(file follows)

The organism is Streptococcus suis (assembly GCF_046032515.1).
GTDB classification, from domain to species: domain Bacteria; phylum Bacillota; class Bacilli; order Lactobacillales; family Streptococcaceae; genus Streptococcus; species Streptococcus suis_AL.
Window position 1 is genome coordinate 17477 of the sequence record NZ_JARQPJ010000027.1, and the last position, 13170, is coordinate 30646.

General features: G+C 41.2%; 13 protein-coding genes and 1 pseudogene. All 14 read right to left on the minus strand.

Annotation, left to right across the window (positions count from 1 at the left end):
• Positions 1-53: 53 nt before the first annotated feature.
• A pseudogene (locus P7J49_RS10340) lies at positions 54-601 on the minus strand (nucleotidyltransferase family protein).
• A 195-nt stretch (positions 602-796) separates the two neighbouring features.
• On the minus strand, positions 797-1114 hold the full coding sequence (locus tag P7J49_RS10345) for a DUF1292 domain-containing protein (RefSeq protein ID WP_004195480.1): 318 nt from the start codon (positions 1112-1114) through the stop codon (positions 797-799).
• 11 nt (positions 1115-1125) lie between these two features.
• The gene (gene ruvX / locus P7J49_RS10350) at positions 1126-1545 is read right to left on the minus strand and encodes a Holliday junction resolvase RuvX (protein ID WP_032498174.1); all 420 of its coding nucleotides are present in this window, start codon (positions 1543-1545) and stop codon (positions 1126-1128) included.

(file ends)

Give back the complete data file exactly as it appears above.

The organism is Streptococcus suis (assembly GCF_046032515.1).
GTDB classification, from domain to species: domain Bacteria; phylum Bacillota; class Bacilli; order Lactobacillales; family Streptococcaceae; genus Streptococcus; species Streptococcus suis_AL.
Window position 1 is genome coordinate 17477 of the sequence record NZ_JARQPJ010000027.1, and the last position, 13170, is coordinate 30646.

General features: G+C 41.2%; 13 protein-coding genes and 1 pseudogene. All 14 read right to left on the minus strand.

Annotation, left to right across the window (positions count from 1 at the left end):
• Positions 1-53: 53 nt before the first annotated feature.
• A pseudogene (locus P7J49_RS10340) lies at positions 54-601 on the minus strand (nucleotidyltransferase family protein).
• A 195-nt stretch (positions 602-796) separates the two neighbouring features.
• On the minus strand, positions 797-1114 hold the full coding sequence (locus tag P7J49_RS10345) for a DUF1292 domain-containing protein (RefSeq protein ID WP_004195480.1): 318 nt from the start codon (positions 1112-1114) through the stop codon (positions 797-799).
• 11 nt (positions 1115-1125) lie between these two features.
• The gene (gene ruvX / locus P7J49_RS10350) at positions 1126-1545 is read right to left on the minus strand and encodes a Holliday junction resolvase RuvX (protein ID WP_032498174.1); all 420 of its coding nucleotides are present in this window, start codon (positions 1543-1545) and stop codon (positions 1126-1128) included.